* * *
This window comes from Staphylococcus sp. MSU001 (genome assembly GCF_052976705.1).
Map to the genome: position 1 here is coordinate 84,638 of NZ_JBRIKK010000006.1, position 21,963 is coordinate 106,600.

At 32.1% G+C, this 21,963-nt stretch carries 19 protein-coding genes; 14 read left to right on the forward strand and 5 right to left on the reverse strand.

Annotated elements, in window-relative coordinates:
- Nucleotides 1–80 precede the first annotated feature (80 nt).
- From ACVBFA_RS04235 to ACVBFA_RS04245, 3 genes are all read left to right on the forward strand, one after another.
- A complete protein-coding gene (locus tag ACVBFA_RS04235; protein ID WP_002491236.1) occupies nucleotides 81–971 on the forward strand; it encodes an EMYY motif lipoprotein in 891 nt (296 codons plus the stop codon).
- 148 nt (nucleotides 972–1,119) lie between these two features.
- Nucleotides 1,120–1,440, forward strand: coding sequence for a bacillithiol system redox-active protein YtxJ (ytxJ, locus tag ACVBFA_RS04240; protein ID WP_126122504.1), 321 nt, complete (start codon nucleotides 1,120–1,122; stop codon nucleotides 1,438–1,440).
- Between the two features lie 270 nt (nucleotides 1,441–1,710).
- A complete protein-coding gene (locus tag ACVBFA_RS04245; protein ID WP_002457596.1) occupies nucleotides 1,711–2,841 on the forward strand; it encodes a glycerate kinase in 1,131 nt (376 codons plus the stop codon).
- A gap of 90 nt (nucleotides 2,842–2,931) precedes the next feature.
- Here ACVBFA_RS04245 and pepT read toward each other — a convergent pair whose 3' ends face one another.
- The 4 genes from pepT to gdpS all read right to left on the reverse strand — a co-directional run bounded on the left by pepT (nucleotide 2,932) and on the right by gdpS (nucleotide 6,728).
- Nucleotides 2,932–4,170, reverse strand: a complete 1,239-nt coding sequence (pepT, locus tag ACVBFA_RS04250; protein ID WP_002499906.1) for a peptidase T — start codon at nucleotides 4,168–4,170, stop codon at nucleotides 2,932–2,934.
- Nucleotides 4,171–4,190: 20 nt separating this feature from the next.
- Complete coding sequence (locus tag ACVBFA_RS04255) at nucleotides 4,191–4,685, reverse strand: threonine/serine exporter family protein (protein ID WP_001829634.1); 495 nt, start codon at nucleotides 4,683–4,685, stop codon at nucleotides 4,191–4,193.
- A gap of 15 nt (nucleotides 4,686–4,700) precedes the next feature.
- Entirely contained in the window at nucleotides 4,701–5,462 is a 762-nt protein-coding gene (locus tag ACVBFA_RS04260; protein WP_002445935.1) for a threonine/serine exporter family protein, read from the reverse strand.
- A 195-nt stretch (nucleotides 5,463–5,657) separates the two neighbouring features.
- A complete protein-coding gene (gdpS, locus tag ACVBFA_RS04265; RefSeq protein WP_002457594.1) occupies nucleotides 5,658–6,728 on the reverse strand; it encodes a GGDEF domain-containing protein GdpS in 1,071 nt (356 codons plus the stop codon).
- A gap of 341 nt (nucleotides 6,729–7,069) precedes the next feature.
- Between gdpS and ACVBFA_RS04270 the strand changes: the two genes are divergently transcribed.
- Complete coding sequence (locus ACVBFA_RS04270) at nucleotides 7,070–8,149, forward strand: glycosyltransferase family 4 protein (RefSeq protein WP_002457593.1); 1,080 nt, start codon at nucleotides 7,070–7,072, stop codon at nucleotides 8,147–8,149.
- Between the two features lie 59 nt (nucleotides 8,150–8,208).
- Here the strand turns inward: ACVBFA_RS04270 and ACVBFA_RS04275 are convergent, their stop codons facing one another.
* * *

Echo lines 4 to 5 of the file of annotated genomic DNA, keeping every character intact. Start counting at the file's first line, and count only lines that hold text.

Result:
Annotated elements, in window-relative coordinates:
- Nucleotides 1–80 precede the first annotated feature (80 nt).